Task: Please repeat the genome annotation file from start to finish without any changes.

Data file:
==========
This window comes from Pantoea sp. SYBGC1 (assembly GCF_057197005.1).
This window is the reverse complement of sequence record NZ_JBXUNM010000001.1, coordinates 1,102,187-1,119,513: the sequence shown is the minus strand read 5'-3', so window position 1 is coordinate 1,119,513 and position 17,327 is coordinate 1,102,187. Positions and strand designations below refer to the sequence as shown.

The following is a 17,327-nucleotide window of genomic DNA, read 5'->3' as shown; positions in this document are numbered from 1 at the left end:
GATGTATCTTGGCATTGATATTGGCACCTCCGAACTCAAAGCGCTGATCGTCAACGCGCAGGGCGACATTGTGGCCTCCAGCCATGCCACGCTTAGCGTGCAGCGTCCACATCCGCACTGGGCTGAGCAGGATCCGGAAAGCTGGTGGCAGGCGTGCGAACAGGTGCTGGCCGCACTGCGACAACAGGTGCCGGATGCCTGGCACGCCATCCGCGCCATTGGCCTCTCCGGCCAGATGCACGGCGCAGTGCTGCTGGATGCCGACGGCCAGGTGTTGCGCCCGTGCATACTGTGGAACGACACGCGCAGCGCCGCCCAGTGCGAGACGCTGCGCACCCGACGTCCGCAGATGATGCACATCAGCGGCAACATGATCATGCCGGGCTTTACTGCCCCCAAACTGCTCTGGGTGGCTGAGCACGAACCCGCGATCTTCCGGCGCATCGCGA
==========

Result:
This window comes from Pantoea sp. SYBGC1 (assembly GCF_057197005.1).
This window is the reverse complement of sequence record NZ_JBXUNM010000001.1, coordinates 1,102,187-1,119,513: the sequence shown is the minus strand read 5'-3', so window position 1 is coordinate 1,119,513 and position 17,327 is coordinate 1,102,187. Positions and strand designations below refer to the sequence as shown.

The following is a 17,327-nucleotide window of genomic DNA, read 5'->3' as shown; positions in this document are numbered from 1 at the left end:
GATGTATCTTGGCATTGATATTGGCACCTCCGAACTCAAAGCGCTGATCGTCAACGCGCAGGGCGACATTGTGGCCTCCAGCCATGCCACGCTTAGCGTGCAGCGTCCACATCCGCACTGGGCTGAGCAGGATCCGGAAAGCTGGTGGCAGGCGTGCGAACAGGTGCTGGCCGCACTGCGACAACAGGTGCCGGATGCCTGGCACGCCATCCGCGCCATTGGCCTCTCCGGCCAGATGCACGGCGCAGTGCTGCTGGATGCCGACGGCCAGGTGTTGCGCCCGTGCATACTGTGGAACGACACGCGCAGCGCCGCCCAGTGCGAGACGCTGCGCACCCGACGTCCGCAGATGATGCACATCAGCGGCAACATGATCATGCCGGGCTTTACTGCCCCCAAACTGCTCTGGGTGGCTGAGCACGAACCCGCGATCTTCCGGCGCATCGCGA